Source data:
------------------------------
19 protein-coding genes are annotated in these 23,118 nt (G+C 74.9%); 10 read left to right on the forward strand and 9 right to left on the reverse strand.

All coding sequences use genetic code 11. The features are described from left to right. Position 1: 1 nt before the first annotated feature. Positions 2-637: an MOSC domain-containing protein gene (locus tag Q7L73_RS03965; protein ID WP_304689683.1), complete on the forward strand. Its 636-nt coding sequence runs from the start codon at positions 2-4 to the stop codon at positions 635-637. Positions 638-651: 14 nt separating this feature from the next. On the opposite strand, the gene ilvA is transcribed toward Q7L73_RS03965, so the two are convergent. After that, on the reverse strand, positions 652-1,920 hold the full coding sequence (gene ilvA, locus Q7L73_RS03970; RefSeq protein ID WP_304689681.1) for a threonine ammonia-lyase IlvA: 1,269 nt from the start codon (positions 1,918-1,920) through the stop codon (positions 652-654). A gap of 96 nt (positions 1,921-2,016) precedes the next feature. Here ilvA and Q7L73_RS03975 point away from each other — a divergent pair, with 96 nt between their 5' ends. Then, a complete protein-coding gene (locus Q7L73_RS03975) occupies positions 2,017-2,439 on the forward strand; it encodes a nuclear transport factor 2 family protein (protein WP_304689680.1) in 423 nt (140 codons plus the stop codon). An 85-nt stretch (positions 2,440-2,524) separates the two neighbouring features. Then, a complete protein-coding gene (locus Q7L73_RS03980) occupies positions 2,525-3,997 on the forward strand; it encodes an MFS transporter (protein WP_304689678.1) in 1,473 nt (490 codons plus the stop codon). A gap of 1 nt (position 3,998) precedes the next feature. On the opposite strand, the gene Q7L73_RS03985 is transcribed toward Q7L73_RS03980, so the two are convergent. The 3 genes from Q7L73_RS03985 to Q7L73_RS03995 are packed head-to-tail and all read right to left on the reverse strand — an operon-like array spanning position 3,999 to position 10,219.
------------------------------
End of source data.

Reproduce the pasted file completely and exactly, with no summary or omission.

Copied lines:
19 protein-coding genes are annotated in these 23,118 nt (G+C 74.9%); 10 read left to right on the forward strand and 9 right to left on the reverse strand.

All coding sequences use genetic code 11. The features are described from left to right. Position 1: 1 nt before the first annotated feature. Positions 2-637: an MOSC domain-containing protein gene (locus tag Q7L73_RS03965; protein ID WP_304689683.1), complete on the forward strand. Its 636-nt coding sequence runs from the start codon at positions 2-4 to the stop codon at positions 635-637. Positions 638-651: 14 nt separating this feature from the next. On the opposite strand, the gene ilvA is transcribed toward Q7L73_RS03965, so the two are convergent. After that, on the reverse strand, positions 652-1,920 hold the full coding sequence (gene ilvA, locus Q7L73_RS03970; RefSeq protein ID WP_304689681.1) for a threonine ammonia-lyase IlvA: 1,269 nt from the start codon (positions 1,918-1,920) through the stop codon (positions 652-654). A gap of 96 nt (positions 1,921-2,016) precedes the next feature. Here ilvA and Q7L73_RS03975 point away from each other — a divergent pair, with 96 nt between their 5' ends. Then, a complete protein-coding gene (locus Q7L73_RS03975) occupies positions 2,017-2,439 on the forward strand; it encodes a nuclear transport factor 2 family protein (protein WP_304689680.1) in 423 nt (140 codons plus the stop codon). An 85-nt stretch (positions 2,440-2,524) separates the two neighbouring features. Then, a complete protein-coding gene (locus Q7L73_RS03980) occupies positions 2,525-3,997 on the forward strand; it encodes an MFS transporter (protein WP_304689678.1) in 1,473 nt (490 codons plus the stop codon). A gap of 1 nt (position 3,998) precedes the next feature. On the opposite strand, the gene Q7L73_RS03985 is transcribed toward Q7L73_RS03980, so the two are convergent. The 3 genes from Q7L73_RS03985 to Q7L73_RS03995 are packed head-to-tail and all read right to left on the reverse strand — an operon-like array spanning position 3,999 to position 10,219.